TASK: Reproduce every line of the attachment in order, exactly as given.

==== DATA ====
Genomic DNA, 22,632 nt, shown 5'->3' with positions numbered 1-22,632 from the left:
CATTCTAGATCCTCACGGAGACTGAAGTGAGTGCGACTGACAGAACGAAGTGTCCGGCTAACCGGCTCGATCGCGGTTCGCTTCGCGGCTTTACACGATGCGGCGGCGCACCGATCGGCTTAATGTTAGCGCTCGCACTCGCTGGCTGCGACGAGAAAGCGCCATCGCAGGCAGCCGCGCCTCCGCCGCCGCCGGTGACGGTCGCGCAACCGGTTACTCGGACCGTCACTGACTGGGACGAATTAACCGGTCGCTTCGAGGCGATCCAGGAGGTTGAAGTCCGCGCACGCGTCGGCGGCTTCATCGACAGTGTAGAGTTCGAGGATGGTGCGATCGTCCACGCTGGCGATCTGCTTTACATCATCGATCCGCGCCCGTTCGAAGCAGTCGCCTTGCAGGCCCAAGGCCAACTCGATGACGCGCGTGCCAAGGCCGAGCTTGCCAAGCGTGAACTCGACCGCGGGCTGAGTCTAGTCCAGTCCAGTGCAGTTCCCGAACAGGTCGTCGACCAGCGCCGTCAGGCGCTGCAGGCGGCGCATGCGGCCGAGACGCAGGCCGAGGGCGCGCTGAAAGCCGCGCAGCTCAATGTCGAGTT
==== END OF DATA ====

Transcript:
Genomic DNA, 22,632 nt, shown 5'->3' with positions numbered 1-22,632 from the left:
CATTCTAGATCCTCACGGAGACTGAAGTGAGTGCGACTGACAGAACGAAGTGTCCGGCTAACCGGCTCGATCGCGGTTCGCTTCGCGGCTTTACACGATGCGGCGGCGCACCGATCGGCTTAATGTTAGCGCTCGCACTCGCTGGCTGCGACGAGAAAGCGCCATCGCAGGCAGCCGCGCCTCCGCCGCCGCCGGTGACGGTCGCGCAACCGGTTACTCGGACCGTCACTGACTGGGACGAATTAACCGGTCGCTTCGAGGCGATCCAGGAGGTTGAAGTCCGCGCACGCGTCGGCGGCTTCATCGACAGTGTAGAGTTCGAGGATGGTGCGATCGTCCACGCTGGCGATCTGCTTTACATCATCGATCCGCGCCCGTTCGAAGCAGTCGCCTTGCAGGCCCAAGGCCAACTCGATGACGCGCGTGCCAAGGCCGAGCTTGCCAAGCGTGAACTCGACCGCGGGCTGAGTCTAGTCCAGTCCAGTGCAGTTCCCGAACAGGTCGTCGACCAGCGCCGTCAGGCGCTGCAGGCGGCGCATGCGGCCGAGACGCAGGCCGAGGGCGCGCTGAAAGCCGCGCAGCTCAATGTCGAGTT